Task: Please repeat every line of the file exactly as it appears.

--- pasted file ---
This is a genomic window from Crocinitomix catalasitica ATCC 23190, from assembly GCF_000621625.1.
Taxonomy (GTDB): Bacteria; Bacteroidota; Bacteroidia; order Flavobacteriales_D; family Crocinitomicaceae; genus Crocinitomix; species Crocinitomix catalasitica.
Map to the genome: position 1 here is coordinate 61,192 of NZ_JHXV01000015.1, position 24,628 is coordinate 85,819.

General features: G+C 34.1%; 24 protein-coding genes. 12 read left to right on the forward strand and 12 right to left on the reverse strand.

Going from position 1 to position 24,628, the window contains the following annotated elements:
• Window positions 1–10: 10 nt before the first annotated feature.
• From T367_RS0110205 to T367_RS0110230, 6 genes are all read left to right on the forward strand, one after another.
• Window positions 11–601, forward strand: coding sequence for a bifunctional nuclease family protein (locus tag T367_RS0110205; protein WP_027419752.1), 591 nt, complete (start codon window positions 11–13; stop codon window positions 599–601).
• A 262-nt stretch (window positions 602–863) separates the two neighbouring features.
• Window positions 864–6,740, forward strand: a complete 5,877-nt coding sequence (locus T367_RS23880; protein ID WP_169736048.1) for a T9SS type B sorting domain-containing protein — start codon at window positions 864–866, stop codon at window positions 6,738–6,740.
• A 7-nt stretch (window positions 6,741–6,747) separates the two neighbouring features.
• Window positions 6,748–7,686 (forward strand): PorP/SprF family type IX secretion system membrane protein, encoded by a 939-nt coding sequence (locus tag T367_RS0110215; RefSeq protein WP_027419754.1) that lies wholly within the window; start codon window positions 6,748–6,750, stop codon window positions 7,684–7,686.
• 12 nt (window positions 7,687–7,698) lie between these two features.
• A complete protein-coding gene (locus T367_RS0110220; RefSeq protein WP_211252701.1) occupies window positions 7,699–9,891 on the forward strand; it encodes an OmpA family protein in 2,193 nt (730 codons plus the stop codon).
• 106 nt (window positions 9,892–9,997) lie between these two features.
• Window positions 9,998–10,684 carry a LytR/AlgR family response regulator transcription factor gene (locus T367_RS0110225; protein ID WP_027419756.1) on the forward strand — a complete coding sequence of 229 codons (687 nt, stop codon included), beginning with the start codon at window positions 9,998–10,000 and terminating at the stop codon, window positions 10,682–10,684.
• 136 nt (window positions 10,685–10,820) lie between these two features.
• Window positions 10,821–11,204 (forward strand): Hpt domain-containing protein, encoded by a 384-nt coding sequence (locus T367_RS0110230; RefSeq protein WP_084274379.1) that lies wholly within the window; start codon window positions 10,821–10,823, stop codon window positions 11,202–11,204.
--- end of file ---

This is a genomic window from Crocinitomix catalasitica ATCC 23190, from assembly GCF_000621625.1.
Taxonomy (GTDB): Bacteria; Bacteroidota; Bacteroidia; order Flavobacteriales_D; family Crocinitomicaceae; genus Crocinitomix; species Crocinitomix catalasitica.
Map to the genome: position 1 here is coordinate 61,192 of NZ_JHXV01000015.1, position 24,628 is coordinate 85,819.

General features: G+C 34.1%; 24 protein-coding genes. 12 read left to right on the forward strand and 12 right to left on the reverse strand.

Going from position 1 to position 24,628, the window contains the following annotated elements:
• Window positions 1–10: 10 nt before the first annotated feature.
• From T367_RS0110205 to T367_RS0110230, 6 genes are all read left to right on the forward strand, one after another.
• Window positions 11–601, forward strand: coding sequence for a bifunctional nuclease family protein (locus tag T367_RS0110205; protein WP_027419752.1), 591 nt, complete (start codon window positions 11–13; stop codon window positions 599–601).
• A 262-nt stretch (window positions 602–863) separates the two neighbouring features.
• Window positions 864–6,740, forward strand: a complete 5,877-nt coding sequence (locus T367_RS23880; protein ID WP_169736048.1) for a T9SS type B sorting domain-containing protein — start codon at window positions 864–866, stop codon at window positions 6,738–6,740.
• A 7-nt stretch (window positions 6,741–6,747) separates the two neighbouring features.
• Window positions 6,748–7,686 (forward strand): PorP/SprF family type IX secretion system membrane protein, encoded by a 939-nt coding sequence (locus tag T367_RS0110215; RefSeq protein WP_027419754.1) that lies wholly within the window; start codon window positions 6,748–6,750, stop codon window positions 7,684–7,686.
• 12 nt (window positions 7,687–7,698) lie between these two features.
• A complete protein-coding gene (locus T367_RS0110220; RefSeq protein WP_211252701.1) occupies window positions 7,699–9,891 on the forward strand; it encodes an OmpA family protein in 2,193 nt (730 codons plus the stop codon).
• 106 nt (window positions 9,892–9,997) lie between these two features.
• Window positions 9,998–10,684 carry a LytR/AlgR family response regulator transcription factor gene (locus T367_RS0110225; protein ID WP_027419756.1) on the forward strand — a complete coding sequence of 229 codons (687 nt, stop codon included), beginning with the start codon at window positions 9,998–10,000 and terminating at the stop codon, window positions 10,682–10,684.
• 136 nt (window positions 10,685–10,820) lie between these two features.
• Window positions 10,821–11,204 (forward strand): Hpt domain-containing protein, encoded by a 384-nt coding sequence (locus T367_RS0110230; RefSeq protein WP_084274379.1) that lies wholly within the window; start codon window positions 10,821–10,823, stop codon window positions 11,202–11,204.